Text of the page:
Hollywood may have finally milked future dystopia and the post-apocalypse to death but I still get tickled pink every time an unexpected writer throws their hat into the sci-fi ring. This week’s New Yorker gives us Zadie Smith (of White Teeth and On Beauty fame) with an original story in that genre. It’s not wholly complete, in the way that short story sketches are wont to be, but it does have some intriguing extrapolations about living in a future mediated age of augmented realities and contextual displacement.

In “Meet the President!” Bill Peek is a young boy outfitted with some sort of personal technology (descriptive details are both few and ambiguous) temporarily visiting a nature scene whose nearby human inhabitants have not been privy to the same toys he has. His special equipment allows him simultaneous access to the world’s information and a more interesting existence in the form of a virtual layer that gamifies his real-world surroundings. The equipment also allows Bill to be perpetually distracted and disinclined to connect with the primitive, technologically unaided young girl and older woman he encounters in real life. Why live in the Now when you could always live in the More Interesting?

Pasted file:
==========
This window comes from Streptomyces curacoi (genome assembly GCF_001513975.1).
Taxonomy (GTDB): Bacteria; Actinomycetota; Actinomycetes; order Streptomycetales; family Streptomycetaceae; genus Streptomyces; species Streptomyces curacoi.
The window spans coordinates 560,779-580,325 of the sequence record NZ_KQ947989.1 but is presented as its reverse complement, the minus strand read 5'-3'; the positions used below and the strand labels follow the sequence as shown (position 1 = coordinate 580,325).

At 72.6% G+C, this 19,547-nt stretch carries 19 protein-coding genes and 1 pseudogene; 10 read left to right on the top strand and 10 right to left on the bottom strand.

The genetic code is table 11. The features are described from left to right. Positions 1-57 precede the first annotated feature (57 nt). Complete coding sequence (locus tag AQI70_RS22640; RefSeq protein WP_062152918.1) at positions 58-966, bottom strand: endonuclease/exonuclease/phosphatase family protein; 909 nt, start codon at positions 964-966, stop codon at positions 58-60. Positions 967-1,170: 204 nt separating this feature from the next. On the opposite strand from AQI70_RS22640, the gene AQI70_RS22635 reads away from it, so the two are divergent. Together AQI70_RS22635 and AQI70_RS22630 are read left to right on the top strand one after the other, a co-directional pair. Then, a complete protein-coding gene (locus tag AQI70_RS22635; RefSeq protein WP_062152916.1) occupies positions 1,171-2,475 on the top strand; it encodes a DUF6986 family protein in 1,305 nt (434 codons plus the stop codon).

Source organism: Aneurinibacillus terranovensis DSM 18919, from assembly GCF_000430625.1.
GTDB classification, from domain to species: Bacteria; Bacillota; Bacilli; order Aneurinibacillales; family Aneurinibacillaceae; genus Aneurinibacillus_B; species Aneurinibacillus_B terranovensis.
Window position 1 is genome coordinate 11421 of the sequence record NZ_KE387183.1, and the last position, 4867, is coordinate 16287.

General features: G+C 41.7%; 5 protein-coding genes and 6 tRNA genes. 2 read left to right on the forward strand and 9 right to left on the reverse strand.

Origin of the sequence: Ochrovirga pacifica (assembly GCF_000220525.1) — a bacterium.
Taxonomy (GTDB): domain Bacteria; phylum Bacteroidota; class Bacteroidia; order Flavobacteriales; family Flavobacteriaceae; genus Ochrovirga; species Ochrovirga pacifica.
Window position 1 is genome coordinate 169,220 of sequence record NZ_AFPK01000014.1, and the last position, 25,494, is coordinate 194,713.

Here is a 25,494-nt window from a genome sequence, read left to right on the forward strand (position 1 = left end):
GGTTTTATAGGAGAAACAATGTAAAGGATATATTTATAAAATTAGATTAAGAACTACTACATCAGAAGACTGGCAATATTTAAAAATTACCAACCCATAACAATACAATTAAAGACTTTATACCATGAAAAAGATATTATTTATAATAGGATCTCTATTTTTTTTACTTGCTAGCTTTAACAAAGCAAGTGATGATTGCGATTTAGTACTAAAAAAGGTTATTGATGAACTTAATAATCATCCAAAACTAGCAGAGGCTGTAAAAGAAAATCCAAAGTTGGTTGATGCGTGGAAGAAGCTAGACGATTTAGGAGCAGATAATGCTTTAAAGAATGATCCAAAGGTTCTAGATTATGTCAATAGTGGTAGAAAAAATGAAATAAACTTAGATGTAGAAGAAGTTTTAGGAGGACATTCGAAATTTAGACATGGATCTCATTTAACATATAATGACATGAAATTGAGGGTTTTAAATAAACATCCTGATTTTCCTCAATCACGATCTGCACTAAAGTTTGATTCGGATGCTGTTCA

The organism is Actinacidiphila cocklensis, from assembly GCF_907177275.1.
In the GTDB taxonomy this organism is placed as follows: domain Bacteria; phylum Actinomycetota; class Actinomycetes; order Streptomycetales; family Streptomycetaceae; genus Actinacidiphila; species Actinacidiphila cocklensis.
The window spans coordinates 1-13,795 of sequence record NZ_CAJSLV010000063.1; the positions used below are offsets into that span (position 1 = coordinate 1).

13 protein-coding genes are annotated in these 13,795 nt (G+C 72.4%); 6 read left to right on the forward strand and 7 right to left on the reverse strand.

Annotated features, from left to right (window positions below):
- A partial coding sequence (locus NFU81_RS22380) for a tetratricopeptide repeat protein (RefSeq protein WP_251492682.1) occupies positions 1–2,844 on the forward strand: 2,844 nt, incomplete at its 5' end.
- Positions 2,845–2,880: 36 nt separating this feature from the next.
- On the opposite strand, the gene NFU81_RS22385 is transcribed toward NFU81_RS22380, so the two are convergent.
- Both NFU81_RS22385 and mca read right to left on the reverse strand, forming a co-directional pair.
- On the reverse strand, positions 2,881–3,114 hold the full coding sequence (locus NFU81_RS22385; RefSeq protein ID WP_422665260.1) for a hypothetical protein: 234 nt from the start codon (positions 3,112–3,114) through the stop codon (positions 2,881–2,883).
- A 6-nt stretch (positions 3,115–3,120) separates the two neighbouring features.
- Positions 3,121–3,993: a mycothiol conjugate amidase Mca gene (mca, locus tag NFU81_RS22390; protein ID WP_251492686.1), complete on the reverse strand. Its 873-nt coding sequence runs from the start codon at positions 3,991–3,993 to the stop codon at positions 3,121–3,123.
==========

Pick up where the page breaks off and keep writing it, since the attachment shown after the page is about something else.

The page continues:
As one might guess, the story (thin plot and all) isn’t really about the tech itself. It may not even be about the inherent relationship with technology and class, something Smith is probably quite interested in; it may simply be about quality of life, of finding a true experience. The title seems flippant but the ending is infused with such strange foreboding that one could interpret this story’s theme in a number of pleasurable or damning ways. I have yet to read any of her books to know where these ideas stand in relation but I wouldn’t mind a return trip to the world of this brief but interesting thought experiment.